Gustav Holst | Compositions, The Music of Holst

(1933) Brook Green Suite

- Prelude- Air- Dance

This piece is published by Curwen.

The Brook Green Suite for strings was written in 1933 during Holst's stay in the hospital (where he was to die in May 1934). It was written for his pupils, the junior orchestra at St Paul's Girls School; He wanted to write a piece in a contemporary mature style that was easy enough for his pupils to perform, he felt they deserved better than simple orchestrations from keyboard originals or 'watered down' pieces that simply went 'I-IV-V-V/V-V-I' aimed at younger players. It was probably named after Brook Green because that was the location of his wedding to his wife, Isobel, in 1901. it could have also been named after the Brook because of it' proximity to the school.

The "Prelude" is based on the descending C major scale; in fact the cellos cover it in two octaves! The "Air" sounds as if it was based on English folk song, but most likely it was not; Holst had become so acquainted with folk song during his life that a lot of his created melodies were very similar to them (take for instance the choral piece, This Have I Done For My True Love, which audience members thought was a folk song arrangement when in actuality the melody was Holst's own.) The structure of the "Air" is reminiscent of the counterpoint of The Lyric Movement, full of enharmonic relations and somewhat austere. This is a trait of most of his later works. The "Dance" is based on a melody heard while he was in Sicily.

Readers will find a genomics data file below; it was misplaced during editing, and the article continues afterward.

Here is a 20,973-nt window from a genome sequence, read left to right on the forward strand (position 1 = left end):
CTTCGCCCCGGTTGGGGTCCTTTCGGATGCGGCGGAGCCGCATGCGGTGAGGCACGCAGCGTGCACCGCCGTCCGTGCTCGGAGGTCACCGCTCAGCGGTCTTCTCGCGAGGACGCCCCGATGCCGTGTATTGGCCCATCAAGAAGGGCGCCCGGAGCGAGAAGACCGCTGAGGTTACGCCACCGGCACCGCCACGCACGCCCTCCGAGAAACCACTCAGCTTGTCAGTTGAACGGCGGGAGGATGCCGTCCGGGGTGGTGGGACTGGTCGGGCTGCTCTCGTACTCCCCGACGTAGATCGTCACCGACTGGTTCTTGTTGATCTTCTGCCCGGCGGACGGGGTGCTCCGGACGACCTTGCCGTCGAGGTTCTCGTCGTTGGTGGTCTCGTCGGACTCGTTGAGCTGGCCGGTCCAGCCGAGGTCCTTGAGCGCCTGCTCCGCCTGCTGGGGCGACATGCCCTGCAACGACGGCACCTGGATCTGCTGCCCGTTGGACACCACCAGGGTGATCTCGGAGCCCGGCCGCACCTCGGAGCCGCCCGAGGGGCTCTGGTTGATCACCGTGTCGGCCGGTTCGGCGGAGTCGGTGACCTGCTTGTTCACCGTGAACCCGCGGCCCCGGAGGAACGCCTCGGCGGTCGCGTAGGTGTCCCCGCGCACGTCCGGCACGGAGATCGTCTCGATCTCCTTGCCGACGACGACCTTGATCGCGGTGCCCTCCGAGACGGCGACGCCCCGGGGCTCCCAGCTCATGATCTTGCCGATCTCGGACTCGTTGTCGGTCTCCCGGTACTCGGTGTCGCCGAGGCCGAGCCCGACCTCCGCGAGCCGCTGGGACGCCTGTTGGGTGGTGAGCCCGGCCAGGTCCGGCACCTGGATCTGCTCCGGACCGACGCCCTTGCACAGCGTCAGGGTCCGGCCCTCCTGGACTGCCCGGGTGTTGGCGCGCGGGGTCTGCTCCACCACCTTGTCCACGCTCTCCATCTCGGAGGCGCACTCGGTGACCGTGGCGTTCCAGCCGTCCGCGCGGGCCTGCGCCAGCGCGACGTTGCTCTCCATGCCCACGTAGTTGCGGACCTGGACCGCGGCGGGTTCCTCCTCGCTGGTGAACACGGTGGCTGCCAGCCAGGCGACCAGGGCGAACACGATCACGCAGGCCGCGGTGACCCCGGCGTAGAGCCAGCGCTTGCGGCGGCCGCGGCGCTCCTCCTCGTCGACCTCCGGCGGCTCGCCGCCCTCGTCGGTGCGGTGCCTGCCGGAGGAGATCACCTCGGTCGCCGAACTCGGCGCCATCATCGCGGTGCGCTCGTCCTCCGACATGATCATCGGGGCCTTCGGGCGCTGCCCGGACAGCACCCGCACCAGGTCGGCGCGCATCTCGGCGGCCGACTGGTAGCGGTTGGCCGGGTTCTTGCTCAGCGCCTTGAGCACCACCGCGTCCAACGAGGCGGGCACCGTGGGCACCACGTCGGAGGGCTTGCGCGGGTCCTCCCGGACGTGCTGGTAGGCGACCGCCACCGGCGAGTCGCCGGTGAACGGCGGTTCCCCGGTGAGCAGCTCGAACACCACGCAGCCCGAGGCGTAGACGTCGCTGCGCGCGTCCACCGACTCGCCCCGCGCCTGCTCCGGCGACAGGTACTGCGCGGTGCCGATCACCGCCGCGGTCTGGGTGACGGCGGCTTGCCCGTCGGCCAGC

Originally, the piece contained a movement "Gavotte," but this movement was withdrawn after the first performance of the Brook Green Suite in March of 1934 at an informal school concert by the SPGS junior orchestra. This was the last concert that Holst attended.